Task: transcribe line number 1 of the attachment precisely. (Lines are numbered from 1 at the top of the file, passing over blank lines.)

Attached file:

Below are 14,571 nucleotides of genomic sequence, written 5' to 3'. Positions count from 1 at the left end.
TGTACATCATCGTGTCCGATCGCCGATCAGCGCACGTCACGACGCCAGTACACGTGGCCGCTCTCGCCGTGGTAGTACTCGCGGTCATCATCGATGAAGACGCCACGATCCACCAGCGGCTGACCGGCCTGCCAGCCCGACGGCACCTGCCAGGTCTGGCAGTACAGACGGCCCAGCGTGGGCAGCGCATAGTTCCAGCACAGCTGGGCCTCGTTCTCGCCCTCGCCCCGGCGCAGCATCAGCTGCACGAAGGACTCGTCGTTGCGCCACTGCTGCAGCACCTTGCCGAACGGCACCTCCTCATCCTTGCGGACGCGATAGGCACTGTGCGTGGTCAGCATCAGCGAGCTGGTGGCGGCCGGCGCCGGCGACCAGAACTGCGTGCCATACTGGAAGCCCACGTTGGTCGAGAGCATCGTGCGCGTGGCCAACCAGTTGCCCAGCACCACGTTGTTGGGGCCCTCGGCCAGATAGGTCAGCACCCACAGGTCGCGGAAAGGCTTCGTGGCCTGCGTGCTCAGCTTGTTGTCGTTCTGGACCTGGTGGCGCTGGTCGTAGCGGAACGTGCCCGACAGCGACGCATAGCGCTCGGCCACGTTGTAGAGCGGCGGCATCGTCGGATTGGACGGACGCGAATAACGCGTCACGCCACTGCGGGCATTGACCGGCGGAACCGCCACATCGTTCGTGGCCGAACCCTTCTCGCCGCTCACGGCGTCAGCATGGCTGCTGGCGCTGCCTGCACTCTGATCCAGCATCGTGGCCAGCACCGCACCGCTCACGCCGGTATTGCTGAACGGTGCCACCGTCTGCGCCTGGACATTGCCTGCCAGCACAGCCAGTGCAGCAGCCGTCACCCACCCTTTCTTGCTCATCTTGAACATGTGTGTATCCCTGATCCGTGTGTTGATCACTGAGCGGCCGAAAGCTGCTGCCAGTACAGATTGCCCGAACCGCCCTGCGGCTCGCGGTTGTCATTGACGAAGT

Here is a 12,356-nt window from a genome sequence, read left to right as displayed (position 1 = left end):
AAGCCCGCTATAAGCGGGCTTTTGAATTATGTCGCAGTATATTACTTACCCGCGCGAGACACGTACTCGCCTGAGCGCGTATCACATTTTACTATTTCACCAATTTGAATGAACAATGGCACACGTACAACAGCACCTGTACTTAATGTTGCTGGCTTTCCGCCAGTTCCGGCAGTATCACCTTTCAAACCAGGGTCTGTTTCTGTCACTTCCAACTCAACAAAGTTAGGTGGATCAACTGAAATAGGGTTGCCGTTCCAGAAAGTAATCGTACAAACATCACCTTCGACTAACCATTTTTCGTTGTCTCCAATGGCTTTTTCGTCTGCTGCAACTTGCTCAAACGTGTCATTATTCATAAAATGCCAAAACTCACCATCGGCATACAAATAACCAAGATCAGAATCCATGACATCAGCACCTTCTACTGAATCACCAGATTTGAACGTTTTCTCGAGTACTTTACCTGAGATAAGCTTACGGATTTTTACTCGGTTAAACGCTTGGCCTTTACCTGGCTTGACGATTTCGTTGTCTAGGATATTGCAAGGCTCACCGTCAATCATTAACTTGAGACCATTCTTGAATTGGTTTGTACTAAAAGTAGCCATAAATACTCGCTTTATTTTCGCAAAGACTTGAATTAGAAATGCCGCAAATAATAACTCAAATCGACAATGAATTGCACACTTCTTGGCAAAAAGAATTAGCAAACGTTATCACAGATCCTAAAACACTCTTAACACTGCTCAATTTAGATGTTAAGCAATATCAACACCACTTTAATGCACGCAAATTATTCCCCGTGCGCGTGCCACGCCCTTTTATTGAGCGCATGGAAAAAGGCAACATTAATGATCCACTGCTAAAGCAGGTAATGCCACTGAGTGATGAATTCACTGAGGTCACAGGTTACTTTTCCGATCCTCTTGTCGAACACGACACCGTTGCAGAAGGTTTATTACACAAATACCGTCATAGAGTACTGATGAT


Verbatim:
Below are 14,571 nucleotides of genomic sequence, written 5' to 3'. Positions count from 1 at the left end.